Georgia: 6 Counties Declared Natural Disaster Areas10-17

    Livestock: WTO Ruling on Country of Origin Labeling Expected Soon — DTN10-17

    U.S. Energy: Narrowing Brent-WTI Spread Impacts Global Crude Markets10-17

    Gasoline Prices: Show 9-Cent Decline10-17

    Propane Stocks: Rise by 0.7M Barrels10-17

    Diesel Prices: Average Decreases 4 Cents10-17

    Georgia Blueberries: State Leads Nation in Production — 96M Pounds10-17

    Farm Bill Contingency Plans: How Optimistic are You? – DTN10-16

    Arkansas Agriculture Secretary Calhoun Retiring10-16

    Georgia: Waste Pesticide Disposal, Quitman, Oct. 3010-16

    Global Ag: Ebola Hits West Africa Hard – DTN10-16

    Grain Markets: Crop Prices Up After Bearish USDA Report10-16

    DTN Grain Close: Markets Defy Bearish Expectations, Move Higher10-16

    Brazil Soybeans: Dry Conditions Put Planting on Hold10-16

    U.S. Grain Transportation: Rail Backlog Grows, Secondary Bids Spike10-16

    U.S. Drought Outlook: Improvements for Southwest, Southern CA10-16

    Coarse Grain Outlook: Record Corn Yields Produce Record Crop10-16

    Rice Outlook: U.S. Production Projection Raised to 220.7M Cwt10-16

    Resistant Weeds: USDA Accelerates the Fight — DTN10-16

    Mississippi Soybeans: Poised to Shatter Record for Average Yield10-16

    Keith Good: Beige Book — Observations on Ag Economy10-16

    Cotton Outlook: Global Stock Growth to Slow in 2014-1510-15

    Oil Crops Outlook: Soybean Prices Depressed by Historically High Supply10-15

    Wheat Outlook: Endings Stocks Lower on Increased Usage10-15

    Enlist Duo Herbicide Approved for Use in 6 States — DTN10-15

    State Environmental Agency Calls on EPA to Withdraw Water Rule — DTN10-15

    Georgia: Tifton’s Grimes Named Southeastern Farmer of Year10-15

    Doane Cotton Close: Volatility Reigns in Market10-14

    Corn Harvest Reaches 24%, Soybeans at 40, Cotton 22 — DTN10-14

    Louisiana Soybeans: Kudzu Bugs Spreading Through the State10-14

    USDA: Weekly National Peanut Prices10-14

    DTN Fertilizer Trends: Prices Show Little Movement10-14

    Sunbelt Ag Events

     

    About Us

    AgFax.Com covers agricultural trends and production topics, with an emphasis on news about cotton, rice, peanuts, corn, soybeans, wheat and tree crops, including almonds, pecans, walnuts and pistachios.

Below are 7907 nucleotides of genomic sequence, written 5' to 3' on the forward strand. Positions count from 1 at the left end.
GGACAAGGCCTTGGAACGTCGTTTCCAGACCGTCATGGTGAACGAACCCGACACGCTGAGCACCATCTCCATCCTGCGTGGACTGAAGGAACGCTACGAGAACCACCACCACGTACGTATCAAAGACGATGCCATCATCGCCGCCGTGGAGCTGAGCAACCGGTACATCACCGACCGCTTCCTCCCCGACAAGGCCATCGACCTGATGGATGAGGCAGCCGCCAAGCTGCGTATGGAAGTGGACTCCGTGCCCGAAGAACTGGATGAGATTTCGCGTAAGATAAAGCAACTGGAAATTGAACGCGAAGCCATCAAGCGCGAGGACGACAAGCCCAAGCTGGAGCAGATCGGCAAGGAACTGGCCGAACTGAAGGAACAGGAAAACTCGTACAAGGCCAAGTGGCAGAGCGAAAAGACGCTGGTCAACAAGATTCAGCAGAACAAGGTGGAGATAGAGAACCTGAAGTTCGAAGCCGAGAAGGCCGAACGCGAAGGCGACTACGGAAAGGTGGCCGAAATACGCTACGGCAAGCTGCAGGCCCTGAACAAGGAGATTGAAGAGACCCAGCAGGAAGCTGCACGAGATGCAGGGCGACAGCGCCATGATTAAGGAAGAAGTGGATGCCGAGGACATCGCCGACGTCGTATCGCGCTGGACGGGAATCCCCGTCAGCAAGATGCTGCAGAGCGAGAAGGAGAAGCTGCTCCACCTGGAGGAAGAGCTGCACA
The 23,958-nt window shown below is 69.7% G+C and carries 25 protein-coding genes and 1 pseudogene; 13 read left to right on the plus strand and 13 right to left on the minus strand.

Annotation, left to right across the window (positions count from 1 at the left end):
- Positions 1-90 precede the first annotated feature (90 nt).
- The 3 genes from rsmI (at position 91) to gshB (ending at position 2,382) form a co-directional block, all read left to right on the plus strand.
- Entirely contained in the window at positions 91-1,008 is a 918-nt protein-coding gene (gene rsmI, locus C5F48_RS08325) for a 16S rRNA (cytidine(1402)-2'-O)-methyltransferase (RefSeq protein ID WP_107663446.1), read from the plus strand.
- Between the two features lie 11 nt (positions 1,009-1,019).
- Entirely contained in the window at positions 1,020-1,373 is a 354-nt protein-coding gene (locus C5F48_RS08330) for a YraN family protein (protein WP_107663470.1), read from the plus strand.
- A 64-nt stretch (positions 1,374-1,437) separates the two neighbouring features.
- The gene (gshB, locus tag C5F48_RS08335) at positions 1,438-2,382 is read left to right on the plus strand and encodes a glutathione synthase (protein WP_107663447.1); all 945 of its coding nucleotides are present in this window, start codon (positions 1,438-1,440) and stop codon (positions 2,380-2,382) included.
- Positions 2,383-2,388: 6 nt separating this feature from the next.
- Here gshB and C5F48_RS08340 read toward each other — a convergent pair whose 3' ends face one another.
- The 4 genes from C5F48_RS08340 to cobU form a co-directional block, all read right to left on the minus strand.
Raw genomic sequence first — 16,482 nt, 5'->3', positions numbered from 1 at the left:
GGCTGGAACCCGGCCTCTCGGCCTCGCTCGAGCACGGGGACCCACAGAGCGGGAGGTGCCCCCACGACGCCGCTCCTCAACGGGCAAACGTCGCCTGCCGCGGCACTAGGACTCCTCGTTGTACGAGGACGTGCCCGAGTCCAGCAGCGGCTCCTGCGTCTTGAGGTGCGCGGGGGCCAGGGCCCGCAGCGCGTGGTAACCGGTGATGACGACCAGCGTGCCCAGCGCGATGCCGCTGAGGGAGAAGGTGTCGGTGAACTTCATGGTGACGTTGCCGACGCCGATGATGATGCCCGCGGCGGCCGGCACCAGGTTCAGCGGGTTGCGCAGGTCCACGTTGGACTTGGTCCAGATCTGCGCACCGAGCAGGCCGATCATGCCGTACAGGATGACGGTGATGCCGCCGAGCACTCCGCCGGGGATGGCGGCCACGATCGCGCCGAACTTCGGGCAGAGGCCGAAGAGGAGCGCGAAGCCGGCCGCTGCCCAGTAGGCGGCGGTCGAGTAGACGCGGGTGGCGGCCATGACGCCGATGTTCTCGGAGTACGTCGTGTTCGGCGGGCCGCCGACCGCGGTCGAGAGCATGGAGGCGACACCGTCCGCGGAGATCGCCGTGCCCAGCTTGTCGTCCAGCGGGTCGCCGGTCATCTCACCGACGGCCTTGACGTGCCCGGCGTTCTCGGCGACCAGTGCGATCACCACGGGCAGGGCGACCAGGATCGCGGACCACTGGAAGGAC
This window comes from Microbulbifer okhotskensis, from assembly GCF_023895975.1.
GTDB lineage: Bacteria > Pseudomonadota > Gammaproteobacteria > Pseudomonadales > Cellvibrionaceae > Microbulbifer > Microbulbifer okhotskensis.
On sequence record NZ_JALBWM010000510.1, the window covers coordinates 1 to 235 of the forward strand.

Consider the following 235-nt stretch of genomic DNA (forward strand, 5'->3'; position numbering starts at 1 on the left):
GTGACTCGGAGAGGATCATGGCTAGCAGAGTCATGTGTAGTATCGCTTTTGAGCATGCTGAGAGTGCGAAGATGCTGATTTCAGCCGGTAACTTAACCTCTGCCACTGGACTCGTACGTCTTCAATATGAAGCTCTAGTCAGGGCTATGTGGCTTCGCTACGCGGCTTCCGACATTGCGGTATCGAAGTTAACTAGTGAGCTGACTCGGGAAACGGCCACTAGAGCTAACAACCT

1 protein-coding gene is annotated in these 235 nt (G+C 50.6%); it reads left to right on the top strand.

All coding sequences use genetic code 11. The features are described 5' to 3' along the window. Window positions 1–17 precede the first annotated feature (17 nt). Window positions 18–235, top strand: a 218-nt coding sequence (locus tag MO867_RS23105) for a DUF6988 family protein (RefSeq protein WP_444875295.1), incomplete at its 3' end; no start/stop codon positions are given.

This site also serves as the on-line presence of electronic crop and pest reports published by AgFax Media LLC (formerly Looking South Communications).

        

    Click here to subscribe to our free reports.

      

    We provide early warnings and confirmations about pests, diseases and other factors that influence yield. Our goal is to quickly provide farmers and crop advisors with information needed to make better and more profitable decisions.

         

    Our free weekly crop and pest advisories include:

    • AgFax Midsouth Cotton, covering cotton production and news in Alabama, Arkansas, Louisiana, Mississippi, Tennessee and Missouri.

    • AgFax Southeast Cotton, covering cotton production and news in Alabama, Florida, Georgia, North Carolina, South Carolina and Virginia.

    • AgFax Southwest Cotton (new for 2013!), covering cotton production and news in Texas, Oklahoma, Kansas and New Mexico.

    • AgFax West (formerly MiteFax: SJV Cotton), covering California cotton, alfalfa, tomatoes and other non-permanent crops in California's Central Valley.

    • AgFax Rice covering rice production and news in Arkansas, Louisiana, Mississippi, Missouri and Texas.

    • AgFax Peanuts, covering peanut production in Alabama, Arkansas, Florida, Georgia, Louisiana, Mississippi, North Carolina, South Carolina, Texas and Virginia.

    • AgFax Southern Grain: covering soybeans, corn, milo and small grains in Southern states.

    • AgFax Almonds, covering almonds, pistachios, walnuts and other tree crops in California's Central Valley.

    • AgCom 101, providing guidance to ag professionals involved in social media.

    Our newsletters are sponsored by the following companies: FMC Corporation Chemtura Dow AgroSciences.

          

    Mission statement:

    Make it as easy as possible for our community of readers to find and/or receive needed information.

              

    Contact Information:

    AgFax Media. LLC

    142 Westlake Drive Brandon, MS 39047

    601-992-9488 Office 601-992-3503 Fax

    Owen Taylor Debra L. Ferguson Laurie Courtney

          

    Circulation Questions?

    Contact Laurie Courtney